He can get credit from Canadian Tire or go with a deposit and secured HOme Trust Visa for up to 10k if his salary is good as he says and have a length of employment with his current company. It's not that tragic and he is clearly depressed so this is the route he can take. He can go ask a broker for a mortgage or go with Home Trust after he gets the secured CC from them and uses it responsibly. The only downside will be he will pay a higher interest rate and thus his condo will be more expensive for him than for another person without bankruptcy on their file. Life goes on!
Newbie
Aug 11, 2019
5 posts
11 upvotes
I filed last July and I was just approved for the Triangle Mastercard ($1000 CL) and the CapitalOne Guaranteed ($3600). My CP is still active. I make my payments regularly and had no trouble getting approved. Suggest you try Triangle. Good luck!
Deal Addict
Feb 26, 2006
3576 posts
1689 upvotes
Ottawa
You'll get a mortgage don't worry about it. Keep building credit. Get secured cards. Cell phones. Etc. And just be responsible. Your mortgage will happen with proven paid taxes. Income, and bank records to prove it.

Yes you may pay higher interest for a year or two at worst. But you'll be fine and it'll work out.
[OP]
Newbie
Aug 14, 2019
2 posts
Hello all,

I am really grateful to all of you. There is really light at the end of the Tunnel.

Have a great day ahead.

-Kind Regards,
Matt
Member
Aug 17, 2006
397 posts
339 upvotes
MattP22127 wrote: Hello all,

I am really grateful to all of you. There is really light at the end of the Tunnel.

Have a great day ahead.

-Kind Regards,
Matt
Just to add to the above comments; the secured CC are good ways to re-establish credit. Don't use credit unless you really need to and if your really need access to credit cards, look at Stack or Soho which are reloadable credit cards but at least it works like a credit card on the MasterCard and VISA exchange.

Another thought for your coming up mortgage is talk to a mortgage broker and get pre-approved mortgage which they will usually hold for 90 days. Considering they have access to multiple products they may only need to do a first credit check and shop your profile and get the right product that's works for you. Other than that your current bank may help but the rates are usually not great talking to standard financial advisors there so going outside to external agents who work for the bank but not branch (typically mortgage brokers) do seem to have more pull and offer competitive rates even compared to their own banks. Good luck!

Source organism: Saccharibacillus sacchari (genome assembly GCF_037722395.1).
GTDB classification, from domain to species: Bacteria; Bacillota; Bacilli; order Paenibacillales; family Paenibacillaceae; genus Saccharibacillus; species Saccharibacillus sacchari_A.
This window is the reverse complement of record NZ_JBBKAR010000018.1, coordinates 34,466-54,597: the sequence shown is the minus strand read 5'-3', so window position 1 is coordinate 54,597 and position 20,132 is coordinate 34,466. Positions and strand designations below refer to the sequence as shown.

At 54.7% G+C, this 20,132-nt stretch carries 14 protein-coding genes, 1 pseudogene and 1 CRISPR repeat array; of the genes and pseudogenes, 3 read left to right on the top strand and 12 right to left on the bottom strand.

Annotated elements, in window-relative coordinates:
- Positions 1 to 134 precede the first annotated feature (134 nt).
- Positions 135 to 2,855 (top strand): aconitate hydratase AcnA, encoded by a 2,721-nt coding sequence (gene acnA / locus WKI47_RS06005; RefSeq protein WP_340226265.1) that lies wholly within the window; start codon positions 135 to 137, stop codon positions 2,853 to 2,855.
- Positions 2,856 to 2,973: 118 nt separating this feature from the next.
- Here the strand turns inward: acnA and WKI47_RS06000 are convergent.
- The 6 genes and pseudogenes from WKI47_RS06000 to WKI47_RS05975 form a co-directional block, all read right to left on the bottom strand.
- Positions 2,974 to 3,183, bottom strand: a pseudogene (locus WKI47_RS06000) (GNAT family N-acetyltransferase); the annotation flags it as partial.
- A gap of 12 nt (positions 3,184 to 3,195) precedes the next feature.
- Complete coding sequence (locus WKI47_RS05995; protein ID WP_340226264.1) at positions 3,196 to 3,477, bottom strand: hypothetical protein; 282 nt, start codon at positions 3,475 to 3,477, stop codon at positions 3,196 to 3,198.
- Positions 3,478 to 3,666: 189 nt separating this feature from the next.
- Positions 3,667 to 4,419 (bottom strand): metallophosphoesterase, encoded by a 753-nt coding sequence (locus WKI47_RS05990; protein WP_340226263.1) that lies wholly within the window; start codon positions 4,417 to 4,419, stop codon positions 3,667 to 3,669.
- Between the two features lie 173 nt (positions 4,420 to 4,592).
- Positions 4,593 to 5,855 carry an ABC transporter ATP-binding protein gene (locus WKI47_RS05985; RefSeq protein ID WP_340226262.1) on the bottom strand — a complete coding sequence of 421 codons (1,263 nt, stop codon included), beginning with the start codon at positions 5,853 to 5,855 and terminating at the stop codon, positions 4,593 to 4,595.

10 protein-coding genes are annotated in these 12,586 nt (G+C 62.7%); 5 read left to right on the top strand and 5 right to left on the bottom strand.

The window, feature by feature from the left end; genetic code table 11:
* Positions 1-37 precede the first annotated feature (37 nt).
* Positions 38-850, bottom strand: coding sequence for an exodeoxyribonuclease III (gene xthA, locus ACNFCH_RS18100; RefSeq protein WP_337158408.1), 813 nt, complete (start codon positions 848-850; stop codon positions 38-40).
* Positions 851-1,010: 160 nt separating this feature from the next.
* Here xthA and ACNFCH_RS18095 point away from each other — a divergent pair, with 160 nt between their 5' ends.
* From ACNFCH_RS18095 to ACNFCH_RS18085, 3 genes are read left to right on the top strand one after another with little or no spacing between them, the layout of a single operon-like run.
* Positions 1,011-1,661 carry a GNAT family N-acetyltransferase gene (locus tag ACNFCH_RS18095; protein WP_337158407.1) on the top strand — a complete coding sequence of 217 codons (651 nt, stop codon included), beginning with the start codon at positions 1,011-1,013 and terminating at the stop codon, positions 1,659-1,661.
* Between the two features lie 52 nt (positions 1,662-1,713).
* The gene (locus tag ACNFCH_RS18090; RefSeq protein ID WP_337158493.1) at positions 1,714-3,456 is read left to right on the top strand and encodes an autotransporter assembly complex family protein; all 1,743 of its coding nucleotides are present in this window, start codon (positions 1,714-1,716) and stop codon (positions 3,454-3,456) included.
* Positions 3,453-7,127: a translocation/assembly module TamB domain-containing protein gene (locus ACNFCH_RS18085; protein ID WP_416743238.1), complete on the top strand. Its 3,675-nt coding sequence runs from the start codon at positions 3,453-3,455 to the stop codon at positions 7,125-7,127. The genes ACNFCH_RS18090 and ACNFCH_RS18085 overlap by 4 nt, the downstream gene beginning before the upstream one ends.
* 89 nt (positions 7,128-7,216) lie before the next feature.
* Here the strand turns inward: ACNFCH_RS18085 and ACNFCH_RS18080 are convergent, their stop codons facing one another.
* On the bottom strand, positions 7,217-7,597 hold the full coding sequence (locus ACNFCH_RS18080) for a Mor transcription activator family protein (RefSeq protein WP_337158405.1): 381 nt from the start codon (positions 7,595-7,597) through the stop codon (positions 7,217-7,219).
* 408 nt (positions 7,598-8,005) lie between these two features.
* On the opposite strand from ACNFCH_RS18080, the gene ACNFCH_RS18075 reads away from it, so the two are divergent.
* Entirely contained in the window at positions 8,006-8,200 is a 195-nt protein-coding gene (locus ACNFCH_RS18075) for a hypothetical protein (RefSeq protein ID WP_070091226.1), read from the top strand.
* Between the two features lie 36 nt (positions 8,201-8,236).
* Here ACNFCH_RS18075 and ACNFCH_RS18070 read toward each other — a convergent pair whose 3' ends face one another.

Newbie
Apr 4, 2019
2 posts
Hi Matt
Just came out similair with a big name firm here in Montreal. I wish they explained the impact a bit better.

Anyhow ; I went to see a broker that is used to deal with complicated case. We had some work to do to clean up the bureau has information wasn’t reported properly.

In they end I had able to change mortgage 3 months after the certificate of completion.

Dont know if this will help
Jr. Member
Mar 7, 2011
102 posts
90 upvotes
ToniB1 wrote: ...
Also, I wanted to mention, the trustee or whatever you used mustve screwed you because you coulda done bankruptcy and at least pay much less to the creditors. To pay in full and to come to almost the same result, being having a bankruptcy on your record, the CP wasnt worth it.

And dont worry! Everyone makes mistakes but life goes on and things will get better! Its just going to be a little more expensive for you to obtain credit or mortgage, thats all.
You really don't have enough info here to assume that he was "screwed".

Perhaps he had assets that he didn't want to give up? Consumer proposal lets you keep those.

Anyway, good luck to the OP.
Capital One Secured is a good rebuild credit card that will likely work for you.
Newbie
Jan 12, 2020
1 posts
I think the problem is where you live. Quebec recently raised the minimum monthly payment on all credit cards to 5% of the balance while all other provinces are Interest plus $10, or 1%.

What this means for Quebecers is lower limits and more stringent underwriting as your approval is based on what you can pay back.

For example a balance with $5000 owing, in Quebec would have a minimum payment of $250, while in the rest of Canada, just $50z